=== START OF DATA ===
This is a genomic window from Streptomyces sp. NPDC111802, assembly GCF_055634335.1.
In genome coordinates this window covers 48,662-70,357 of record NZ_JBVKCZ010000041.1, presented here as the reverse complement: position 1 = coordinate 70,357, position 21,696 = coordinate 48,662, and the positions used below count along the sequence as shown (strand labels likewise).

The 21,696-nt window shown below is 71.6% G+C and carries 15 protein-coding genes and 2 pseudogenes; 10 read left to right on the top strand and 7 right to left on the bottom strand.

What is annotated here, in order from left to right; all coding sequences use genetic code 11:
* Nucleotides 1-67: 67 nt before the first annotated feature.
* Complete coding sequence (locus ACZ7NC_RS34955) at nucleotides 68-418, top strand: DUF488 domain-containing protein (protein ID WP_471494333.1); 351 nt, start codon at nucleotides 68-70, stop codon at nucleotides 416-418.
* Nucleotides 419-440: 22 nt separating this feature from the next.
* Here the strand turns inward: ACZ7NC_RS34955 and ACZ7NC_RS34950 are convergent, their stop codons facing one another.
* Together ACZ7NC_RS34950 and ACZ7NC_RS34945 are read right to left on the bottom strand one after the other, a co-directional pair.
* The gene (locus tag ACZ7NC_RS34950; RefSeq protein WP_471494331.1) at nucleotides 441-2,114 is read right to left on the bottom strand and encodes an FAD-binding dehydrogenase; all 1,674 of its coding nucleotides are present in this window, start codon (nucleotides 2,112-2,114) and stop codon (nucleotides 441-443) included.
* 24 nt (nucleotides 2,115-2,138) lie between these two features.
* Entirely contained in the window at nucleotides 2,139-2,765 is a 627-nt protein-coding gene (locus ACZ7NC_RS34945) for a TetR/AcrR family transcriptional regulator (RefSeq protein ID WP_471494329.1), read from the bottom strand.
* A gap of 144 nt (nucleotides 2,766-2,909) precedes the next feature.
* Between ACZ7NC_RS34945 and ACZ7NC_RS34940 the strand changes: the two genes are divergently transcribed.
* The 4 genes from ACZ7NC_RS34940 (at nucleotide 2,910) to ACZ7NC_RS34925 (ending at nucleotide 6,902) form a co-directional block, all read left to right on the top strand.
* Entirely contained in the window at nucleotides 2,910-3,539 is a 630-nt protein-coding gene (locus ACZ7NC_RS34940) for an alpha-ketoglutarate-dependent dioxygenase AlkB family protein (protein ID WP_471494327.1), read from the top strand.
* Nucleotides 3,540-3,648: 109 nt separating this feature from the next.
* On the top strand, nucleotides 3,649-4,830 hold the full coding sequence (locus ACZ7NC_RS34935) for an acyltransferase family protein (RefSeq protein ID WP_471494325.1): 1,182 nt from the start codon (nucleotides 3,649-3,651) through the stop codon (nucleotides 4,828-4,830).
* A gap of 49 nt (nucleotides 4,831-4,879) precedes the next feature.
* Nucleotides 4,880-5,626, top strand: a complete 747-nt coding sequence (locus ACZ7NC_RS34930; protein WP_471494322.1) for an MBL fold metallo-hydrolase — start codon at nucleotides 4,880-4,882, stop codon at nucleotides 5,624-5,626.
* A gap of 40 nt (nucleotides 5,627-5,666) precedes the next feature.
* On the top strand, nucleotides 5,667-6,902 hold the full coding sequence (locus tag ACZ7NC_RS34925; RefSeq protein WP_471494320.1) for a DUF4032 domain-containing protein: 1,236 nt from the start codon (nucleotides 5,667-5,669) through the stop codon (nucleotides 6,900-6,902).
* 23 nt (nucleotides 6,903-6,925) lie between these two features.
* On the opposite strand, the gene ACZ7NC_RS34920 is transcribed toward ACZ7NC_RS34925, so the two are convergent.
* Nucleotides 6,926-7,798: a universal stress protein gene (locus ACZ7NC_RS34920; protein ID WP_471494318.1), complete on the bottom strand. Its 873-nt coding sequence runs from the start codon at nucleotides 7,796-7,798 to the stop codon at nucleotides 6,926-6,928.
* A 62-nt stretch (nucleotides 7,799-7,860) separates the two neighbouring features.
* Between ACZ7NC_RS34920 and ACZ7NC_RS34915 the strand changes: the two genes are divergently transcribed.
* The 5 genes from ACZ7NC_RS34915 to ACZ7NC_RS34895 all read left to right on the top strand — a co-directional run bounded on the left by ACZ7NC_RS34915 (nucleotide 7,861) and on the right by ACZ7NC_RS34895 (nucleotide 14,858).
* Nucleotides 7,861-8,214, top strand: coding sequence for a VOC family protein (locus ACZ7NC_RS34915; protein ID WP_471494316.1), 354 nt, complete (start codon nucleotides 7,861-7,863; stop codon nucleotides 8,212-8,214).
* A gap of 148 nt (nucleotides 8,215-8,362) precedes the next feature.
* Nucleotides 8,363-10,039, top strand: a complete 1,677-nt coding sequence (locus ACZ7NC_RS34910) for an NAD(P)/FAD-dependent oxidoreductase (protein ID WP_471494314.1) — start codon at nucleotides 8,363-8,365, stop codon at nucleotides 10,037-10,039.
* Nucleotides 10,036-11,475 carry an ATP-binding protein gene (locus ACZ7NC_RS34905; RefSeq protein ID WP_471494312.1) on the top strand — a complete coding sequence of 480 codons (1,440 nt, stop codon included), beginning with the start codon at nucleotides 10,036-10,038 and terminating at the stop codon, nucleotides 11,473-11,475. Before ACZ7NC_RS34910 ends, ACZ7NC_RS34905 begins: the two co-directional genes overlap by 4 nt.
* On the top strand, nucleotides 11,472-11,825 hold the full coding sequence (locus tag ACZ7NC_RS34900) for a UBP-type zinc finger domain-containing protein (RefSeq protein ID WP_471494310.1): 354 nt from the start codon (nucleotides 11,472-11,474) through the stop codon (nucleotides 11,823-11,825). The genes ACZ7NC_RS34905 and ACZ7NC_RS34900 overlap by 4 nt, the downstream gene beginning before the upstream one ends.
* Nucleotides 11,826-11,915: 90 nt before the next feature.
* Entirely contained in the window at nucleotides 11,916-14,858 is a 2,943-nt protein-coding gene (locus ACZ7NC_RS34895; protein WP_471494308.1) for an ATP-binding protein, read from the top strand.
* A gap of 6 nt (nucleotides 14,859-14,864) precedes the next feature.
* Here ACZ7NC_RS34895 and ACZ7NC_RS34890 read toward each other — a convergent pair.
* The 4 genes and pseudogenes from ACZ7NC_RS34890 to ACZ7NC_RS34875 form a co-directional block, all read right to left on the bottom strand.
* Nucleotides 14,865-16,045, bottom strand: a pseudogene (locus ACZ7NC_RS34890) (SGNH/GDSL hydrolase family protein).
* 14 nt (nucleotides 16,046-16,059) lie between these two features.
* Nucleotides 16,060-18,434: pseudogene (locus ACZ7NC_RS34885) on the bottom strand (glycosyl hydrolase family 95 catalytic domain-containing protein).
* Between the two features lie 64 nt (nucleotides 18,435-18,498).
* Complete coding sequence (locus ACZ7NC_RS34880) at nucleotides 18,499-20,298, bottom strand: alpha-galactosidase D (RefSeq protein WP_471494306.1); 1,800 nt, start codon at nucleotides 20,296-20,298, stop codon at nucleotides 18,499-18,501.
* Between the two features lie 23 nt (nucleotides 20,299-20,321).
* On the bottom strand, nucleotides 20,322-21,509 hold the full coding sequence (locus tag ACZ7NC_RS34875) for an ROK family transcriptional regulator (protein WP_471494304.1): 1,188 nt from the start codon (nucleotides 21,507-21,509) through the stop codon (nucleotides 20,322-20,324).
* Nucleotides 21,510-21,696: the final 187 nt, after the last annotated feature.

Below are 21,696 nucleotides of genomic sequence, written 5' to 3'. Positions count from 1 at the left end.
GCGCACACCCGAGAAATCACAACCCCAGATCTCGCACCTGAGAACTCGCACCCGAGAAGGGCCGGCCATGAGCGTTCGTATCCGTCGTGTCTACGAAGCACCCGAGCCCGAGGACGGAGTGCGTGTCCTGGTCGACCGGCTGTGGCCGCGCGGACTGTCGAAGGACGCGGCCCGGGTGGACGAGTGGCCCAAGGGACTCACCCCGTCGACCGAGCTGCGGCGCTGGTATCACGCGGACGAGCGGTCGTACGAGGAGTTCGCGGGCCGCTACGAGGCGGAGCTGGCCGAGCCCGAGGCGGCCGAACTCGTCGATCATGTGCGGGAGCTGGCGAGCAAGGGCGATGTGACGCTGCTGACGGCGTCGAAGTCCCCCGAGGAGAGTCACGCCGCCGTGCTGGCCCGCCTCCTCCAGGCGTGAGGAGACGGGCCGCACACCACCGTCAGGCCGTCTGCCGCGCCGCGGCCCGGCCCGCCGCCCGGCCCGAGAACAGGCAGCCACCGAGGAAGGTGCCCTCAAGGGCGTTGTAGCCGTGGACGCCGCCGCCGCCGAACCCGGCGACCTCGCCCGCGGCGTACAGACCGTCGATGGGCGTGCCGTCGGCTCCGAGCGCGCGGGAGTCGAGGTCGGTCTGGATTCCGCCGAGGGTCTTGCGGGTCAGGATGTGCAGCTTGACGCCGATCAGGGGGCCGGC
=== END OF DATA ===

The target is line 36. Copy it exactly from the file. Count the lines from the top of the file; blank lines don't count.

* A gap of 6 nt (nucleotides 14,859-14,864) precedes the next feature.